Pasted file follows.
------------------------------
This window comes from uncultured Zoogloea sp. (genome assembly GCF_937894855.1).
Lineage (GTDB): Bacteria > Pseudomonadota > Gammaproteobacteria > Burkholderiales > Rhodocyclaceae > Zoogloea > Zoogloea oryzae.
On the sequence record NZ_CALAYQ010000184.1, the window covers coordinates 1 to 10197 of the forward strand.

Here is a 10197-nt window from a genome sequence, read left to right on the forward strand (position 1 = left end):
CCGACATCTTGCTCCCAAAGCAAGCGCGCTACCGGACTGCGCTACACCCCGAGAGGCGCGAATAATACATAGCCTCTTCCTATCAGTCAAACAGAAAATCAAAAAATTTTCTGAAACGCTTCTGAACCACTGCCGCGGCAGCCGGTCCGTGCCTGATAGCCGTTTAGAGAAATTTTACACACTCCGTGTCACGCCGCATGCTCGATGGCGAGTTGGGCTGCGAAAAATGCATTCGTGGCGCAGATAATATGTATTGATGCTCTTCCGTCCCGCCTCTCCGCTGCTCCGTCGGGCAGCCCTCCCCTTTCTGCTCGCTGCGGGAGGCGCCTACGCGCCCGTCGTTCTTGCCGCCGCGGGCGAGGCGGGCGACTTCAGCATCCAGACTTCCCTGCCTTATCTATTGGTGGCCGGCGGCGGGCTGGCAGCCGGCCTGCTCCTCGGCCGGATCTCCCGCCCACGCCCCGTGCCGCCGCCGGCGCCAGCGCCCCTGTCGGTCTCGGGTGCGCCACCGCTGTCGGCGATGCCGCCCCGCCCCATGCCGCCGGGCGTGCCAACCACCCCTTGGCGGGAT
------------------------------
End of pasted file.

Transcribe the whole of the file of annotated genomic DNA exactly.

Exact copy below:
This window comes from uncultured Zoogloea sp. (genome assembly GCF_937894855.1).
Lineage (GTDB): Bacteria > Pseudomonadota > Gammaproteobacteria > Burkholderiales > Rhodocyclaceae > Zoogloea > Zoogloea oryzae.
On the sequence record NZ_CALAYQ010000184.1, the window covers coordinates 1 to 10197 of the forward strand.

Here is a 10197-nt window from a genome sequence, read left to right on the forward strand (position 1 = left end):
CCGACATCTTGCTCCCAAAGCAAGCGCGCTACCGGACTGCGCTACACCCCGAGAGGCGCGAATAATACATAGCCTCTTCCTATCAGTCAAACAGAAAATCAAAAAATTTTCTGAAACGCTTCTGAACCACTGCCGCGGCAGCCGGTCCGTGCCTGATAGCCGTTTAGAGAAATTTTACACACTCCGTGTCACGCCGCATGCTCGATGGCGAGTTGGGCTGCGAAAAATGCATTCGTGGCGCAGATAATATGTATTGATGCTCTTCCGTCCCGCCTCTCCGCTGCTCCGTCGGGCAGCCCTCCCCTTTCTGCTCGCTGCGGGAGGCGCCTACGCGCCCGTCGTTCTTGCCGCCGCGGGCGAGGCGGGCGACTTCAGCATCCAGACTTCCCTGCCTTATCTATTGGTGGCCGGCGGCGGGCTGGCAGCCGGCCTGCTCCTCGGCCGGATCTCCCGCCCACGCCCCGTGCCGCCGCCGGCGCCAGCGCCCCTGTCGGTCTCGGGTGCGCCACCGCTGTCGGCGATGCCGCCCCGCCCCATGCCGCCGGGCGTGCCAACCACCCCTTGGCGGGAT